The EPA’s conclusions about the dangers posed by greenhouse gases are not supported by adequate evidence, and the agency is not authorized to regulate emissions from stationary sources, like power plants.  



The Supreme Court denied certiorari with respect to whether greenhouse gases pose a danger to public health and welfare. Rather its grant of certiorari was limited to the narrow question whether regulation of CO2 from mobile sources triggers a requirement for permitting requirements for major emitting sources in PSD areas.  However, the language of the Act is explicit.   I would expect no worse than a 7-1 affirmance of the DC Circuit. The more general question whether EPA can regulate stationary sources under Section 111 of the Act is not involved. Indeed, at this point there are only proposed regulations under Section 111. But the answer to that question is equally plain as the language of Section 111 is virtually identical to that in Section 202, which the Supreme Court held in Mass. v. EPA covers CO2 emissions.



According to the American Petroleum Institute’s vice president, “The EPA is seeking to regulate U.S. manufacturing in a way that Congress never planned and never intended. The Clean Air Act clearly only requires pre-construction permits for six specific emissions that impact national air quality – not greenhouse gases.”



The industry is fighting the plain and explicit language of the statute.  Section 165 sets requirements for new “major emitting facilities” in areas meeting at least one of the minimum requirements for so-called Criteria Pollutants, which includes almost all of the United States.  “Major emitting facilities” are defined as a listed type of facility (and the industry concedes they have such listed facilities) that emits more than one hundred tons per year of “any air pollutant.”  In Mass v. EPA, the Supreme Court confirmed that CO2 is an “air pollutant” under the CAA.  Again, industry concedes that its members emit more than the triggering amount. One of the requirements for new major emitting facilities is that they have a permit that includes a requirement that they have the best available control technology (BACT) “for each pollutant subject to regulation under this chapter.”  CO2 is subject to regulation under the mobile source provisions of the “chapter.”  Hence, a permit and BACT for CO2 is required for new major emitting facilities, e.g., new power plants and refineries.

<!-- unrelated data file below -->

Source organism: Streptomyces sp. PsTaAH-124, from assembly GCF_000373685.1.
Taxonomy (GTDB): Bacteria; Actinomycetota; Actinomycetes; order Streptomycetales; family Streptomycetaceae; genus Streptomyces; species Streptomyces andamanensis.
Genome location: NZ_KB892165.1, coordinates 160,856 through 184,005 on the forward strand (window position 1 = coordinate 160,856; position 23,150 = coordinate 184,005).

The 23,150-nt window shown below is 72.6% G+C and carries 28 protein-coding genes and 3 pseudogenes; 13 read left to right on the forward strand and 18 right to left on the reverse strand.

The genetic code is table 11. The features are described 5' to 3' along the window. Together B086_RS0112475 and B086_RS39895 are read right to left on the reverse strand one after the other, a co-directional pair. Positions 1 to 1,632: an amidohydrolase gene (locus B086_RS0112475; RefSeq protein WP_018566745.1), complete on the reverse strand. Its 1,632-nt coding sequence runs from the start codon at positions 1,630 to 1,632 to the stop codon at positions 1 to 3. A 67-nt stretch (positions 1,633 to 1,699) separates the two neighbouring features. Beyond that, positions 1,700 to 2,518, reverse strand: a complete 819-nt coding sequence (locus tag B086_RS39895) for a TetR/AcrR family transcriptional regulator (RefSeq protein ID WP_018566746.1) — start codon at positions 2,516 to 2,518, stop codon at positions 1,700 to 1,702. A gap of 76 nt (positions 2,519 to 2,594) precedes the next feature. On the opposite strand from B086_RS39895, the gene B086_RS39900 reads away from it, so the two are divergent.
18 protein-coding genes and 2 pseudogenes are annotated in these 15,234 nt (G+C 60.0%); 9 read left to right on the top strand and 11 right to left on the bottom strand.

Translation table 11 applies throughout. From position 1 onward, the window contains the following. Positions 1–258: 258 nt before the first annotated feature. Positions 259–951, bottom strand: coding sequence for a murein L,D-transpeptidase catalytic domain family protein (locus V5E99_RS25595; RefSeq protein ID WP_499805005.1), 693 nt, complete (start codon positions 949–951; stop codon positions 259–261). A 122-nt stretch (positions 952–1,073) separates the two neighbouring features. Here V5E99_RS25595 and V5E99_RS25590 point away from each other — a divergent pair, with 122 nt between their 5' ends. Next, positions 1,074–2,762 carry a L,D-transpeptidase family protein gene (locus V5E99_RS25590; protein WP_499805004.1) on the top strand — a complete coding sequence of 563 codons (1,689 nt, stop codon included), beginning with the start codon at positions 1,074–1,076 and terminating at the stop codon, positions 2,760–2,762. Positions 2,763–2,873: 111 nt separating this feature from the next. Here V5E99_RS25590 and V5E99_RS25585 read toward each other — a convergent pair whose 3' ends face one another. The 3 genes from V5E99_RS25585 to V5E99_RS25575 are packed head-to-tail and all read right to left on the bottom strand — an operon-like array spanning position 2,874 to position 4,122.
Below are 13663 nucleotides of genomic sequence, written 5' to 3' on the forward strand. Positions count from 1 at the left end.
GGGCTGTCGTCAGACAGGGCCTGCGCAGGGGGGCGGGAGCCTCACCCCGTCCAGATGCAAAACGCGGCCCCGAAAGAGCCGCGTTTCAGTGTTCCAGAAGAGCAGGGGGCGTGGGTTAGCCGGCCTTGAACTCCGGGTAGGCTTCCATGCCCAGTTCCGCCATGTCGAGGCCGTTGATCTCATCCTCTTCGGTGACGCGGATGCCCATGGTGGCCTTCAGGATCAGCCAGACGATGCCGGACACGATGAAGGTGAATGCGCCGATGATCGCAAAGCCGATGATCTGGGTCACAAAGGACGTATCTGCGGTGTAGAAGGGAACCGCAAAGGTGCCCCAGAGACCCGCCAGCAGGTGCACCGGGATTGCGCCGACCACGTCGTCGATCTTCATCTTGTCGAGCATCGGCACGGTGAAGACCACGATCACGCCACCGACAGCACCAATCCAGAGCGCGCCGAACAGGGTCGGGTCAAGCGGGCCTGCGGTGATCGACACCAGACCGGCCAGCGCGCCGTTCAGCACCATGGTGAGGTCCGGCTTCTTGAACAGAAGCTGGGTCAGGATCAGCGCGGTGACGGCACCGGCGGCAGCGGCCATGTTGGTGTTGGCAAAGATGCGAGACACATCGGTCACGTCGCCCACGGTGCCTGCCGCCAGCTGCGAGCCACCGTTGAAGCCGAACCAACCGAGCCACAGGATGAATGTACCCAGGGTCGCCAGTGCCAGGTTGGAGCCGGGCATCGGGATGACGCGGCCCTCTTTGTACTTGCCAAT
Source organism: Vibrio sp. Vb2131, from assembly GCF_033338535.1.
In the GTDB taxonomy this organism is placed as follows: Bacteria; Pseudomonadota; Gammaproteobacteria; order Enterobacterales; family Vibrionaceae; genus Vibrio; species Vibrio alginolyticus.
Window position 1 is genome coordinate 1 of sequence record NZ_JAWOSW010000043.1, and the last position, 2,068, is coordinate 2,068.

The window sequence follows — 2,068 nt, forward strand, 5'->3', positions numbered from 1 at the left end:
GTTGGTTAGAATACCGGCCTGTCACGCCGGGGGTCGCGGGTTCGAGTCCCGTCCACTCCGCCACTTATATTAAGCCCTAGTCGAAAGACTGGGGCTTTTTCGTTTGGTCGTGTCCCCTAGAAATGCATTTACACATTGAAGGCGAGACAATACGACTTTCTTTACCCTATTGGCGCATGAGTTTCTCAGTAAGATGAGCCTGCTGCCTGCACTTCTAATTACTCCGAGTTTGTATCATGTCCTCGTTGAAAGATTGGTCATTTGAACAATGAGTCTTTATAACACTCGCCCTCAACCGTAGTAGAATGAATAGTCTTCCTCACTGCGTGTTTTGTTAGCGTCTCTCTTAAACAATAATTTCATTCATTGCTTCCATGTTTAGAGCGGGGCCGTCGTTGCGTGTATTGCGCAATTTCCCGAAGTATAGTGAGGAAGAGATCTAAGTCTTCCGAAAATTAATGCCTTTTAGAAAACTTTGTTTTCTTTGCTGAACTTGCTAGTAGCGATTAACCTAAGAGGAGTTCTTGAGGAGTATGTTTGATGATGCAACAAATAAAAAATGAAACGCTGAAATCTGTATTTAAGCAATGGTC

According to former EPA chief and now industry counsel Jeff Holmstead the permit requirements at issue, “is costly for industry and can delay construction.” Quoted in E&E News he said, “It would be a pretty big deal" if the court ruled against EPA. "It would certainly eliminate a lot of red tape and paperwork."



The permit requirement is important because it would significantly decrease CO2 emissions from what they would be in the absence of the requirement.  It will indeed be costly for coal-fired sources, not so much for gas-fired. It would be a big deal if the Court ruled against EPA, because it would mean the Court, and especially its members who have stressed the importance of statutory language, felt free to play fast and loose with that language.  


(Hopefully) Myth:

The Court will toss out EPA’s entire system for regulating greenhouse gases. 



The only issue before the Supreme Court is the requirement contained in Section 165 of the Clean Air Act, which governs new construction of major sources under the PSD program.  Regulation of stationary sources generally occurs under Section 111 of the Act.  Moreover, the industry argument against coverage of CO2 emissions under Section 165 is the supposed “absurd results” it produces, by requiring permits and controls for millions of emitters, rather than the more finite number originally envisioned.  That problem does not exist under Section 111, which gives EPA the discretion to determine which categories of sources are to be covered.  In other words, even if the Supreme Court were to rule in favor of industry under Section 165, it would not affect coverage of CO2 under Section 111.  Only by overruling Mass v. EPA would the Court’s decision affect coverage under Section 111, but the Court pointedly did not grant certiorari with respect to the decision in Mass. v. EPA.